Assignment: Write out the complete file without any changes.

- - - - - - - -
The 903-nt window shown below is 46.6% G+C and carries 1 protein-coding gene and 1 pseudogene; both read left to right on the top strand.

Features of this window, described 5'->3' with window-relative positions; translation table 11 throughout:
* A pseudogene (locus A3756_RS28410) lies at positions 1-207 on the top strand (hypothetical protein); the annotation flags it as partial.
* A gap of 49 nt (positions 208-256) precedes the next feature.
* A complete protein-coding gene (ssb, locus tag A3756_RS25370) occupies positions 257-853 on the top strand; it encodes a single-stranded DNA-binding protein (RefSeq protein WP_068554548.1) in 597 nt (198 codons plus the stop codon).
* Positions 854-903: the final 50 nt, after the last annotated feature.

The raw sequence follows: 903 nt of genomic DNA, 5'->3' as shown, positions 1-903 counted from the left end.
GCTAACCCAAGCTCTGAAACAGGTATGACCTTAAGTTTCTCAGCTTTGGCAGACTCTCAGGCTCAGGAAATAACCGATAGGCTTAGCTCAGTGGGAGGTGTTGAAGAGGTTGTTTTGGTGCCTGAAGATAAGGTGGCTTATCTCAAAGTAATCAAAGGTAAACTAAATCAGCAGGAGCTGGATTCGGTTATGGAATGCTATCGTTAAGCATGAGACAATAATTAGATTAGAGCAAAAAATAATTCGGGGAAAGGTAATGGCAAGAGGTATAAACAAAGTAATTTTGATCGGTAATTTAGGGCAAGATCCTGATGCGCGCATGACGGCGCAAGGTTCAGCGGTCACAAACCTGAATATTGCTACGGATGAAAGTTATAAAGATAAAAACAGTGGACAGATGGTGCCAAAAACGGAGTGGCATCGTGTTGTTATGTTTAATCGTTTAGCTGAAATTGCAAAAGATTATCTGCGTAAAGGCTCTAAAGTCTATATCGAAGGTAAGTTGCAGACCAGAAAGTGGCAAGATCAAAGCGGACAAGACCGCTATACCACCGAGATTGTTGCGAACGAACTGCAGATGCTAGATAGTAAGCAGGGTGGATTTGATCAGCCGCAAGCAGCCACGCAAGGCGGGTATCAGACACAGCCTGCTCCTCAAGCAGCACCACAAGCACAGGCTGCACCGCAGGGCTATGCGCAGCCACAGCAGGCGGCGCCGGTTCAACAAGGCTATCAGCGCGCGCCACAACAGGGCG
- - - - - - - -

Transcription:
The 903-nt window shown below is 46.6% G+C and carries 1 protein-coding gene and 1 pseudogene; both read left to right on the top strand.

Features of this window, described 5'->3' with window-relative positions; translation table 11 throughout:
* A pseudogene (locus A3756_RS28410) lies at positions 1-207 on the top strand (hypothetical protein); the annotation flags it as partial.
* A gap of 49 nt (positions 208-256) precedes the next feature.
* A complete protein-coding gene (ssb, locus tag A3756_RS25370) occupies positions 257-853 on the top strand; it encodes a single-stranded DNA-binding protein (RefSeq protein WP_068554548.1) in 597 nt (198 codons plus the stop codon).
* Positions 854-903: the final 50 nt, after the last annotated feature.

The raw sequence follows: 903 nt of genomic DNA, 5'->3' as shown, positions 1-903 counted from the left end.
GCTAACCCAAGCTCTGAAACAGGTATGACCTTAAGTTTCTCAGCTTTGGCAGACTCTCAGGCTCAGGAAATAACCGATAGGCTTAGCTCAGTGGGAGGTGTTGAAGAGGTTGTTTTGGTGCCTGAAGATAAGGTGGCTTATCTCAAAGTAATCAAAGGTAAACTAAATCAGCAGGAGCTGGATTCGGTTATGGAATGCTATCGTTAAGCATGAGACAATAATTAGATTAGAGCAAAAAATAATTCGGGGAAAGGTAATGGCAAGAGGTATAAACAAAGTAATTTTGATCGGTAATTTAGGGCAAGATCCTGATGCGCGCATGACGGCGCAAGGTTCAGCGGTCACAAACCTGAATATTGCTACGGATGAAAGTTATAAAGATAAAAACAGTGGACAGATGGTGCCAAAAACGGAGTGGCATCGTGTTGTTATGTTTAATCGTTTAGCTGAAATTGCAAAAGATTATCTGCGTAAAGGCTCTAAAGTCTATATCGAAGGTAAGTTGCAGACCAGAAAGTGGCAAGATCAAAGCGGACAAGACCGCTATACCACCGAGATTGTTGCGAACGAACTGCAGATGCTAGATAGTAAGCAGGGTGGATTTGATCAGCCGCAAGCAGCCACGCAAGGCGGGTATCAGACACAGCCTGCTCCTCAAGCAGCACCACAAGCACAGGCTGCACCGCAGGGCTATGCGCAGCCACAGCAGGCGGCGCCGGTTCAACAAGGCTATCAGCGCGCGCCACAACAGGGCG